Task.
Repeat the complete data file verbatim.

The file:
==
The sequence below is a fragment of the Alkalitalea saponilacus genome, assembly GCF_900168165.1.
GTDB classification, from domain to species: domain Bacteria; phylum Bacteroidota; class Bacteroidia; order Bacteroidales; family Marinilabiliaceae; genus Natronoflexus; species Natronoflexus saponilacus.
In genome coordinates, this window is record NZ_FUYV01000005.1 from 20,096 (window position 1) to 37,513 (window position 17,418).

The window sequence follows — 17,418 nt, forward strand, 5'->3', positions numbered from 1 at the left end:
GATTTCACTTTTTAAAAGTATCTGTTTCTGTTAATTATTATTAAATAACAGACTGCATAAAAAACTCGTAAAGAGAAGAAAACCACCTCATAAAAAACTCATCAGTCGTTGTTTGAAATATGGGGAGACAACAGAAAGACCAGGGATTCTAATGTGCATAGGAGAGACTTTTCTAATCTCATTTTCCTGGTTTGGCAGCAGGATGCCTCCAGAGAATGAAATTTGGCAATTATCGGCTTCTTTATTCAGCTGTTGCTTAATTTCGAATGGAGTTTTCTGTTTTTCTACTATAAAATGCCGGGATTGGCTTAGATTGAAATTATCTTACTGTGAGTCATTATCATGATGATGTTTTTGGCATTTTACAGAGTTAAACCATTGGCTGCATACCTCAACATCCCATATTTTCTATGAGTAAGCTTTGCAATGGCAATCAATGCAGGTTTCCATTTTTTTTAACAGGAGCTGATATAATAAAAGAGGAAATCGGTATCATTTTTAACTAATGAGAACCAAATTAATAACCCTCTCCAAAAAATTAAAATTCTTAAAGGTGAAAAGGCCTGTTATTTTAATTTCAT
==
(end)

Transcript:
The sequence below is a fragment of the Alkalitalea saponilacus genome, assembly GCF_900168165.1.
GTDB classification, from domain to species: domain Bacteria; phylum Bacteroidota; class Bacteroidia; order Bacteroidales; family Marinilabiliaceae; genus Natronoflexus; species Natronoflexus saponilacus.
In genome coordinates, this window is record NZ_FUYV01000005.1 from 20,096 (window position 1) to 37,513 (window position 17,418).

The window sequence follows — 17,418 nt, forward strand, 5'->3', positions numbered from 1 at the left end:
GATTTCACTTTTTAAAAGTATCTGTTTCTGTTAATTATTATTAAATAACAGACTGCATAAAAAACTCGTAAAGAGAAGAAAACCACCTCATAAAAAACTCATCAGTCGTTGTTTGAAATATGGGGAGACAACAGAAAGACCAGGGATTCTAATGTGCATAGGAGAGACTTTTCTAATCTCATTTTCCTGGTTTGGCAGCAGGATGCCTCCAGAGAATGAAATTTGGCAATTATCGGCTTCTTTATTCAGCTGTTGCTTAATTTCGAATGGAGTTTTCTGTTTTTCTACTATAAAATGCCGGGATTGGCTTAGATTGAAATTATCTTACTGTGAGTCATTATCATGATGATGTTTTTGGCATTTTACAGAGTTAAACCATTGGCTGCATACCTCAACATCCCATATTTTCTATGAGTAAGCTTTGCAATGGCAATCAATGCAGGTTTCCATTTTTTTTAACAGGAGCTGATATAATAAAAGAGGAAATCGGTATCATTTTTAACTAATGAGAACCAAATTAATAACCCTCTCCAAAAAATTAAAATTCTTAAAGGTGAAAAGGCCTGTTATTTTAATTTCAT